We need a new, biblical blueprint for revival and awakening. Whether the church likes it or not, things are shifting. The spiritual atmosphere over the nations of the earth is changing. Darkness is undeniably getting darker, causing some Christians to withdraw from the earth and prepare for an immediate escape.
Though we are to love the soon-coming appearance of the Lord (2 Tim. 4:8), and eagerly await His Parousia, there is a great harvest to reap for the kingdom.
Many focus on the increasing advancement of darkness, dwelling on a more dismal eschatology where the world ultimately culminates in apocalyptic disaster. While there are certainly signs of encroaching darkness, the church also needs to pay close attention to other "signs of the times." We often get so focused on end-times speculation that we neglect our stewardship of the massive Holy Spirit outpouring that is taking place before our very eyes!
This is why I am so thrilled about the release of Jennifer LeClaire's timely new book, The Next Great Move of God. It was my absolute honor to offer a small contribution to this landmark work, as LeClaire introduces you to God's expansive supernatural movement throughout the earth, offering a multitude of different perspectives—from Billy Graham to Dutch Sheets, from Reinhard Bonnke to Jonathan Cahn—on what the Holy Spirit is presently doing and saying.
Across the denominational spectrum, there is emerging a great hunger and great hope. One collective voice is rising in the midst of darkness, making an appeal to heaven that the lost would be saved, prodigals would come home, that normal Christianity would be restored, and that the miraculous would one again follow the bold proclamation of the gospel.
How Did the Apostle Paul Pray for Revival?
When considering a fresh perspective on revival, I cannot help but think of how the Apostle Paul uniquely encouraged believers to pray for spiritual outpouring. Recently, I asked myself the question: How often did the apostle Paul pray for revival? The answer might shock you: He didn't pray for revival once throughout the New Testament ... at least not the way we are used to praying for it.
In the same way that Paul didn't give us templates for quick-fix prayers (how often do we see Paul asking God to completely extract him from difficult circumstances or shield him from adversity?), the pioneering apostolic voice of the New Testament never mentioned revival. And yet, I believe the prayers that Paul gives us are some of the most necessary and powerful when it comes to unleashing the supernatural standard of Christianity that the church should be walking in.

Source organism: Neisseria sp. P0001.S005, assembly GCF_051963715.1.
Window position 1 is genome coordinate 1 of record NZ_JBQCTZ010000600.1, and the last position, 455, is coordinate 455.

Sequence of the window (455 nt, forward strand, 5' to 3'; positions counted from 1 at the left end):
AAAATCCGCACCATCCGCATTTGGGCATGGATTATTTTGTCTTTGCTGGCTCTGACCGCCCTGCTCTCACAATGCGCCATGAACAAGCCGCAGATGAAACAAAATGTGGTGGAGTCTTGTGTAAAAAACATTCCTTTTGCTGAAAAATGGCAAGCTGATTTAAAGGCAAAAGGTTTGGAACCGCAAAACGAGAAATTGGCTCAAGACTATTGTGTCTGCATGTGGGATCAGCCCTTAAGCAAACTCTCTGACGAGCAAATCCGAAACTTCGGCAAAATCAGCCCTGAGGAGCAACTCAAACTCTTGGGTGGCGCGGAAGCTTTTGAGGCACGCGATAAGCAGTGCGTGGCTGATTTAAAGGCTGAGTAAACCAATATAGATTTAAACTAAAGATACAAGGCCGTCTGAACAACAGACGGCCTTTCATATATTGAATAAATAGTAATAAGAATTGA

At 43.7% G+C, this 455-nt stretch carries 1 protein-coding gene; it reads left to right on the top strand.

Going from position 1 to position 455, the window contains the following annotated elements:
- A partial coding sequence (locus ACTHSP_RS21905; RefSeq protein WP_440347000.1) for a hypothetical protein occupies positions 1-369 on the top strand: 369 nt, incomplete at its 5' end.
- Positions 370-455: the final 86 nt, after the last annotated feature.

So, what do we do with the fact that Paul didn't pray for revival? How does this impact our revival theology today?
How Did Jesus Pray for Revival?
We answer the Paul question by taking a step further and asking the question: How did Jesus pray for revival? After all, one could also conclude that Jesus never talked about revival either.
Really though, did Jesus, the Apostle Paul or the early church community need what we often define as "revival?" No. Revival was normal Christianity for them. One definition of revival, as proposed by Dr. Michael Brown, is that it is a "return to normal." Jesus didn't need revival because He lived, breathed and modeled normal Christianity.
Everything that normally accompanies revival—preaching of repentance, demonstration of the kingdom, signs, wonders, deliverance, healing and salvation, family reconciliation, restoration of the backslidden and prodigals—followed Jesus' ministry as the norm, not the exception.
The same was true for the Apostle Paul ... and the early church for about the first 300 years of Christianity. Then something shifted ... and we have been recovering from that shift ever since. This is why we need revival and need to pay attention to how the Holy Spirit is moving in the world right now.
How Did Everything Stop Being 'Normal?'
Consider this brief observation of the unfolding of church history, following the early apostolic community:
- The church became highly politicized and exchanged supernatural power for popularity and worldly influence. It became socially acceptable to become a Christian, thus making it easy for people to become "casual believers."
- The house of God became identified more as an opulent building or cathedral than a redeemed human temple.
- The miracles, signs and wonders that followed Jesus and the early believers became exclusively reserved for remarkable, superior saints who proved themselves exceptional above their peers.
- The "normal" people were either directed to shrines to receive healing prayer or were discouraged altogether from praying for miracles, since sickness and torment became signs of sanctification.
- The Christian cosmology shifted from a "warfare" model—one that saw the church as anointed and empowered to advance God's kingdom on Earth, overthrowing opposing demonic spiritual forces—to a "blueprint" view, where everything that happened in life was the result of "God's sovereign will."
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